Entering in dark furs and dark glasses, Grant Smeaton’s Bette Davis is a diamonique wink to all that the seventies stood for, cleverly manipulating an original interview into a charismatic lecture on celebrity excess.
The hour-long interview covers the insular nature of Hollywood as seen through the famous eyes of its First Lady of the Silver Screen. In a comedy of manner, if not one of manners, the candid Davis discusses everything from losing her virginity to being attack by wasps in Glasgow, sliding down the rose-tinted Chanel sunglasses of our perceptions of “the good old days” and challenging our tendency to glamorise the past.
Grant Smeaton’s Bette Davis is a grotesque spectacle which could only be channelled through a man in too much make-up. Dolled up in deep red lipstick, sprayed with glittering jewellery and with a blanched face to match Blanche Hudson, Smeaton captures something raw and visceral about the ageing Davis, her grand gestures and elegant inflexions.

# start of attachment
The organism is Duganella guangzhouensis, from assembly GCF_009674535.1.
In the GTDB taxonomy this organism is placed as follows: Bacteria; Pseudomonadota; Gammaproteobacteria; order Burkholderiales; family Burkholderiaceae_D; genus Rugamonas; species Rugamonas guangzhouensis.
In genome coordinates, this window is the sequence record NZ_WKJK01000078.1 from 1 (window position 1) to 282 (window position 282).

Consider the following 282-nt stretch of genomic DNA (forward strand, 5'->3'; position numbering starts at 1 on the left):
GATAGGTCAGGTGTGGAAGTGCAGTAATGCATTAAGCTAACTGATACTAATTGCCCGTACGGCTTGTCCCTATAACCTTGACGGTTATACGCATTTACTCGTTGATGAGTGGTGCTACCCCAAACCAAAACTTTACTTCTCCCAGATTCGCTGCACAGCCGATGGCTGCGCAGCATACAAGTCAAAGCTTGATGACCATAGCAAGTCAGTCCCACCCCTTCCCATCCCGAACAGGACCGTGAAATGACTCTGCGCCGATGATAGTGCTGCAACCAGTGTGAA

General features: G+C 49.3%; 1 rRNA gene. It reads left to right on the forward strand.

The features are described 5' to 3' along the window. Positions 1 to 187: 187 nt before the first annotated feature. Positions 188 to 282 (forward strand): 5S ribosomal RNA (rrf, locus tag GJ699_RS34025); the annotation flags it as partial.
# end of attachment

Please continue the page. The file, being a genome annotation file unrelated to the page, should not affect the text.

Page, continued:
Alongside every ponderous star, there must be a host with question cards. As the ditheringly charming Dick Cavett, Gordon Munro casually moves aside the fourth wall, instantly creating a casual rapport between the audience and the actors and subtly challenging the great lady for his share of the spotlight.